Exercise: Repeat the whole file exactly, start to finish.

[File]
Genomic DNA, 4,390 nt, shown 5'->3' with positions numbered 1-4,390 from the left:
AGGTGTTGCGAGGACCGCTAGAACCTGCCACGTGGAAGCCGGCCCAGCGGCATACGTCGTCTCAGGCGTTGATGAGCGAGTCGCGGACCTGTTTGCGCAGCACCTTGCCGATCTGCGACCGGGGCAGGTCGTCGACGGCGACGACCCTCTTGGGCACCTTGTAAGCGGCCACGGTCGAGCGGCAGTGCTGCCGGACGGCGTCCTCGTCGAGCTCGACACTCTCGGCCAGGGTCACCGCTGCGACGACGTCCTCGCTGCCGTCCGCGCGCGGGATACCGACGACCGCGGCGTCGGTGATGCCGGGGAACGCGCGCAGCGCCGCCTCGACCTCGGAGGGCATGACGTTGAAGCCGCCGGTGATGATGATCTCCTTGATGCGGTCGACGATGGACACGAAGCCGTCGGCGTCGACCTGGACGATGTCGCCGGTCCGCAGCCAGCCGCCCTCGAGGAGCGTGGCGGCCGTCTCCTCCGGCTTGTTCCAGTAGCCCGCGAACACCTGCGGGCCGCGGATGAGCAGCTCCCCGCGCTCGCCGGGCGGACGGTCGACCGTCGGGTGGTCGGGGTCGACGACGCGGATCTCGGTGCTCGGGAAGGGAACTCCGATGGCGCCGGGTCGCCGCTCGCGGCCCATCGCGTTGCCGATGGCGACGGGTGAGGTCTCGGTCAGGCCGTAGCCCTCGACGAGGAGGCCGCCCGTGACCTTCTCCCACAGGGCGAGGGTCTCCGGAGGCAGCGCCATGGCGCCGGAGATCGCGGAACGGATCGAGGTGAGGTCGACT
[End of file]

Genomic DNA, 4,390 nt, shown 5'->3' with positions numbered 1-4,390 from the left:
AGGTGTTGCGAGGACCGCTAGAACCTGCCACGTGGAAGCCGGCCCAGCGGCATACGTCGTCTCAGGCGTTGATGAGCGAGTCGCGGACCTGTTTGCGCAGCACCTTGCCGATCTGCGACCGGGGCAGGTCGTCGACGGCGACGACCCTCTTGGGCACCTTGTAAGCGGCCACGGTCGAGCGGCAGTGCTGCCGGACGGCGTCCTCGTCGAGCTCGACACTCTCGGCCAGGGTCACCGCTGCGACGACGTCCTCGCTGCCGTCCGCGCGCGGGATACCGACGACCGCGGCGTCGGTGATGCCGGGGAACGCGCGCAGCGCCGCCTCGACCTCGGAGGGCATGACGTTGAAGCCGCCGGTGATGATGATCTCCTTGATGCGGTCGACGATGGACACGAAGCCGTCGGCGTCGACCTGGACGATGTCGCCGGTCCGCAGCCAGCCGCCCTCGAGGAGCGTGGCGGCCGTCTCCTCCGGCTTGTTCCAGTAGCCCGCGAACACCTGCGGGCCGCGGATGAGCAGCTCCCCGCGCTCGCCGGGCGGACGGTCGACCGTCGGGTGGTCGGGGTCGACGACGCGGATCTCGGTGCTCGGGAAGGGAACTCCGATGGCGCCGGGTCGCCGCTCGCGGCCCATCGCGTTGCCGATGGCGACGGGTGAGGTCTCGGTCAGGCCGTAGCCCTCGACGAGGAGGCCGCCCGTGACCTTCTCCCACAGGGCGAGGGTCTCCGGAGGCAGCGCCATGGCGCCGGAGATCGCGGAACGGATCGAGGTGAGGTCGACT